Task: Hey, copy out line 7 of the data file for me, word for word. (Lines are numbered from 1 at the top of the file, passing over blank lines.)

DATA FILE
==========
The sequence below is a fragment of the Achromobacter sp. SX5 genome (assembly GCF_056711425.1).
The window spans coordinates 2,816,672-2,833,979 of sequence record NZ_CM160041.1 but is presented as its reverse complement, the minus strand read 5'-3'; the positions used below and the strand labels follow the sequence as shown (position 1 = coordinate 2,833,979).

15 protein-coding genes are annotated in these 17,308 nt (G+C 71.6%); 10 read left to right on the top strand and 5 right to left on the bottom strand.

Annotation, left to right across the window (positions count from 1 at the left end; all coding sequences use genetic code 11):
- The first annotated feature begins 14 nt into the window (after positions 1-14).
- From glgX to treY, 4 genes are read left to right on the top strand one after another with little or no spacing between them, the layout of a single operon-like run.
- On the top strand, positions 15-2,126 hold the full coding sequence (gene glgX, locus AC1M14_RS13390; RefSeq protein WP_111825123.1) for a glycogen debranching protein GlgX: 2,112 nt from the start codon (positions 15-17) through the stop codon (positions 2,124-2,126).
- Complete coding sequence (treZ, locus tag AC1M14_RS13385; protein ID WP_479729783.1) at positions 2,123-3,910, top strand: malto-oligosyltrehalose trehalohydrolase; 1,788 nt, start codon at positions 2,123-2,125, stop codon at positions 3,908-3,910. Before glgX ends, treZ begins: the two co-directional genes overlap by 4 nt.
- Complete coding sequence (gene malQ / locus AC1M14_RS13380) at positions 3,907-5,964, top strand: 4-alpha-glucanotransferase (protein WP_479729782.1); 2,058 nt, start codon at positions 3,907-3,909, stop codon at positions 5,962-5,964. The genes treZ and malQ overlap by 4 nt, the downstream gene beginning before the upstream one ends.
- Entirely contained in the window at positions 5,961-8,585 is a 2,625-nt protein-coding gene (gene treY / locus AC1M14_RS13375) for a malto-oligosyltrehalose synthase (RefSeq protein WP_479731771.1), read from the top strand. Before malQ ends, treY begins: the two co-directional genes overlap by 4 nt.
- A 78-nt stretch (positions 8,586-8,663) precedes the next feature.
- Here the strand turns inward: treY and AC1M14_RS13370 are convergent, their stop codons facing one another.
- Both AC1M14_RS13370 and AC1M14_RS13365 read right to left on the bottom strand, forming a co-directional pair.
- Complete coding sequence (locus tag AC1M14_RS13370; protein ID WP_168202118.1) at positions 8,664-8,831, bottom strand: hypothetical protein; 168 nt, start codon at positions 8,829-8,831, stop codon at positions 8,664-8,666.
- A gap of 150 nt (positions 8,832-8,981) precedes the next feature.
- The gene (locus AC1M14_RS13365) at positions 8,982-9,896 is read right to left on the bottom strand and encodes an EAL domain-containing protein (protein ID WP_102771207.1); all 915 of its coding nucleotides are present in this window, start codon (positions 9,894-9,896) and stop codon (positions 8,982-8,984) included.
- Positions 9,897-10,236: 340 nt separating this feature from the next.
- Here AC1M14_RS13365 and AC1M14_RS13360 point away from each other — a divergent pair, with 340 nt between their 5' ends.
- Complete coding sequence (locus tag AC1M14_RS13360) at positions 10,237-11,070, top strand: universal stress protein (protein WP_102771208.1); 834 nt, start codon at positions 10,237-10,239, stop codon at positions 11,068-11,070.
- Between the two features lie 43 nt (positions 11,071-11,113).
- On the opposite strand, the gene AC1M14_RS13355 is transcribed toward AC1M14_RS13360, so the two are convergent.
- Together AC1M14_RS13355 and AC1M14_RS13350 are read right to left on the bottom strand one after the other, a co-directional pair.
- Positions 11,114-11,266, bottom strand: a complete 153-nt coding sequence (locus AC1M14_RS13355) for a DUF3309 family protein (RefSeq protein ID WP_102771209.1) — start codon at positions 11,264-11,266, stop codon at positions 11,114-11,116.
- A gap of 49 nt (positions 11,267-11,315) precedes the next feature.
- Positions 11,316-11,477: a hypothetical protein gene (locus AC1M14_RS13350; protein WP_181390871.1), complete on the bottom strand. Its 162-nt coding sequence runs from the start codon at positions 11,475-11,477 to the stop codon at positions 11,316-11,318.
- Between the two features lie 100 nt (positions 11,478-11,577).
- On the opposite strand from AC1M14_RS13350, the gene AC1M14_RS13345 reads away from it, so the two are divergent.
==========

- On the top strand, positions 15-2,126 hold the full coding sequence (gene glgX, locus AC1M14_RS13390; RefSeq protein WP_111825123.1) for a glycogen debranching protein GlgX: 2,112 nt from the start codon (positions 15-17) through the stop codon (positions 2,124-2,126).